November 09, 2014 / UNCOMMON
November 09, 2014
Creativity vs Pragmatism, Imagine If They Could Meet In The Middle
Every great brand begins as an idea––something born out of love, genius, or even frustration, but always deeply rooted in passion. However, as the idea evolves into an actual product or service, and sales increase, creativity tends to take a back seat, while pragmatism prevails… this is where the great marketing divide begins.
For those who have a seat at the marketing decision-making table, it’s likely you find it somewhat split between two mindsets: those who base decisions off of their gut and creative reservoir, and pragmatists who rely on hard data like ROI and impressions. While both mindsets are equally important, creatives often find themselves held hostage by data and, subsequently, their risk-taking is discouraged. This imbalance eventually leads to a lack of marketing innovation. A company who was once considered an industry thought-leader becomes seen as a follower, regardless of their product caliber.
So how do you break away from the crowd while leveraging fiscally responsible data? A simple solution is to examine the market research. Quantitative data clearly serves a purpose by defining who your target customer is, but it often falls short by offering only the basics. For instance, the target customer is 42-year-old Suzy who is a stay-at-home mom with two children living in the suburbs with an average household income of $70,000. Obviously a strong portion of marketing resources should be focused on her. However, like most, Suzy is savvy when it comes to marketing ploys, and she expects an attempt to reach her through the obvious channels like Parents Magazine and mommy blogs. So when she sees you reaching out to her via these anticipated mediums, she will already have her guard up.
Research is a collaboration between the two mindsets, and can yield great results. Go beyond the traditional survey questions and take a deeper dive into getting to know each and every Suzy out there. Why? Because she thinks of herself as an individual with unique preferences, hobbies, and most importantly circle of influencers. Challenge yourself to conduct market research that delivers more qualitative data, particularly around those influencers. And by influencers, I don’t mean bloggers and media. I’m talking about Suzy’s inner circle of trust––which could be her yoga instructor, children’s teachers, barista, running club, volunteer organization, favorite author, etc. Once you discover the prevailing parallels for every Suzy in your research, you’ll find that you have far more fodder for creativity.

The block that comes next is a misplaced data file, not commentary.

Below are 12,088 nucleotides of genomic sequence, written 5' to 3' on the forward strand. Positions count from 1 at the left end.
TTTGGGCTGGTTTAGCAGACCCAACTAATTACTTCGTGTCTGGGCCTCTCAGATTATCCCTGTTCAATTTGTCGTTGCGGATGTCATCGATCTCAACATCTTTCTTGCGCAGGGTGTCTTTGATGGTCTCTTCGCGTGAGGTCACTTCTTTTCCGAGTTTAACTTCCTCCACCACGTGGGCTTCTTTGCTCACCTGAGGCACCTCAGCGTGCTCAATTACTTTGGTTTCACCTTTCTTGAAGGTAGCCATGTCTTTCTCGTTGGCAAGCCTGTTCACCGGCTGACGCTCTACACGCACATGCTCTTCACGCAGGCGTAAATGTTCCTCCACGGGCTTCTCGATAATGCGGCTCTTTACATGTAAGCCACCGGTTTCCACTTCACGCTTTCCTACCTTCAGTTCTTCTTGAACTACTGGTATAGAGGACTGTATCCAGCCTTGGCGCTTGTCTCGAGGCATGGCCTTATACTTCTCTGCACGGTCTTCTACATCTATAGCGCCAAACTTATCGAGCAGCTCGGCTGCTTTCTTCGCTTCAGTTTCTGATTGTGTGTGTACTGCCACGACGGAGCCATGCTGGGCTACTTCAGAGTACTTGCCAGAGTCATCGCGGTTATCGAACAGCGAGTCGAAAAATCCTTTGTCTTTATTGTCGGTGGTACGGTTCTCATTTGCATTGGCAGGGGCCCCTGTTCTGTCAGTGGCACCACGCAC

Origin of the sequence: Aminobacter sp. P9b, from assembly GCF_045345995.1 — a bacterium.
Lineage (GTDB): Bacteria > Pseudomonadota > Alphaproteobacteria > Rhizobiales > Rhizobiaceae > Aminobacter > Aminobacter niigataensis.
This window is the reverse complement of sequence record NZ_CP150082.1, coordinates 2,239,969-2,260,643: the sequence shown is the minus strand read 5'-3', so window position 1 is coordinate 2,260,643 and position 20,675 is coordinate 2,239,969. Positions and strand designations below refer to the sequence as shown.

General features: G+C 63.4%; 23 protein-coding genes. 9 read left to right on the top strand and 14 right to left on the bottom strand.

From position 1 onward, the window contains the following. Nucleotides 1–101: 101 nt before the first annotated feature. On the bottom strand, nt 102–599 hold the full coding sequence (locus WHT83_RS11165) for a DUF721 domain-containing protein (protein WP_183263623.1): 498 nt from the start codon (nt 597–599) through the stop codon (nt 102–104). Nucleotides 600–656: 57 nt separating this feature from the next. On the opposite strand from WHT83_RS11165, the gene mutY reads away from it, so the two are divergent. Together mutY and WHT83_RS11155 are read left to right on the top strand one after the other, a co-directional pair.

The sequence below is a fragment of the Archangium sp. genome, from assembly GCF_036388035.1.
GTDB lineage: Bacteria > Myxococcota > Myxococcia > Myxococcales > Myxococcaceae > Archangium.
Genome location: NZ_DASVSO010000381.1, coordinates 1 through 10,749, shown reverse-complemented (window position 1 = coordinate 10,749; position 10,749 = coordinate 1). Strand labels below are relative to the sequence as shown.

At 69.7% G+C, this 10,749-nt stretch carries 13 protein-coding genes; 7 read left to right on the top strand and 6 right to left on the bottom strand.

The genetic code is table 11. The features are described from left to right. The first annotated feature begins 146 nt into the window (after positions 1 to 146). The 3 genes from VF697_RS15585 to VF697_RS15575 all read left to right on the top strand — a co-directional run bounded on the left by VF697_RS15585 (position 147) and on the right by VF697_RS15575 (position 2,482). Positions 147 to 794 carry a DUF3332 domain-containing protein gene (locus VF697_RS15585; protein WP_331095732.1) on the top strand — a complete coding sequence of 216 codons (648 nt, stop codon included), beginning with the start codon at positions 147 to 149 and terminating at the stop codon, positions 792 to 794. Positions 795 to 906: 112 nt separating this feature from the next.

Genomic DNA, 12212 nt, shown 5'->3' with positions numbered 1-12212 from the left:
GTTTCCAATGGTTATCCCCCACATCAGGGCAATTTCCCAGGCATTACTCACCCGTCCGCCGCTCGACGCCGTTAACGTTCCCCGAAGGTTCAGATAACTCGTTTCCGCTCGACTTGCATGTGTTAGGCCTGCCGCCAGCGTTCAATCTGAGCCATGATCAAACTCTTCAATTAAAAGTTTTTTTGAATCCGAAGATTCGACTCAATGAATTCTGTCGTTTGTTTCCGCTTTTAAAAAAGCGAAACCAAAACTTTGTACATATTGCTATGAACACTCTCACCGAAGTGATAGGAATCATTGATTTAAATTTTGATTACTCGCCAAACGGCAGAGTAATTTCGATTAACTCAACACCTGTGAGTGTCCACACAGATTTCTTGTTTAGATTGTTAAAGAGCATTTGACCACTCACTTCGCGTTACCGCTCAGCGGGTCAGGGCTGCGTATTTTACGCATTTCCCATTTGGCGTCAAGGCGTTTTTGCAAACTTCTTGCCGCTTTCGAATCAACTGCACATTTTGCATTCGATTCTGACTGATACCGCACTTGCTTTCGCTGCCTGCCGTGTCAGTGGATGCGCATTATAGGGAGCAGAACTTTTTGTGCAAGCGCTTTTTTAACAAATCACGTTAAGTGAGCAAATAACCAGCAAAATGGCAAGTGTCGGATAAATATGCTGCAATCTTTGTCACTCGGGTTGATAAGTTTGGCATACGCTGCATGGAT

A Bonding Experience
With all of the newfound data, you can now look for new ways to meaningfully bond with your target customer, as well as expose new audiences to your brand with no additional risk. A basic example is a recent campaign my organization conducted for Petco. Their market research found that over half of pet parents were excited to go hiking with their dog this summer. With that knowledge, we sought out a non-traditional marketing partnership. Rather than team up with a veterinarian, we partnered with National Geographic’s “Adventurer of the Year”, Andrew Skurka, for a multi-channel marketing activation championing outdoor pet safety. Not only were we reaching Petco’s customers through a different voice while staying true to their brand identity, we were also tapping into Skurka’s strong outdoor enthusiasts following––many of them who are pet parents––without the need to execute a separate campaign.
A beautiful example of experiential marketing that goes beyond the expected channels to reach a target market is New Belgium Brewing Company’s, “Tour de Fat”. This multi-city tour is a delicious carnival of sorts complete with a beer garden, chainsaw juggling, dance-off, live music and a bike parade––all to raise funds for each community’s Bike Coalition. Entry is free and all profit from beer sales goes to helping that city become more bike-friendly. The event has broad appeal, since beer enthusiasts run the gamut. However, this particular experience cleverly creates extreme brand loyalty with a cultural subset who are truly passionate about city biking. While I don’t know if the Tour de Fat concept was based off of research findings, this is the type of genius marketing program that interrupts, but still feels authentic, and as a result it resonates.
A United Front
At the end of the day, marketing creatives and pragmatists can live in harmony by finding common ground. A campaign based off of hard data doesn’t have to be predictable and boring. Use your marketing resources to understand your customer better, which will keep the numbers guys happy. Then use that information to reach people in places they are not expecting, through experiences that truly matter.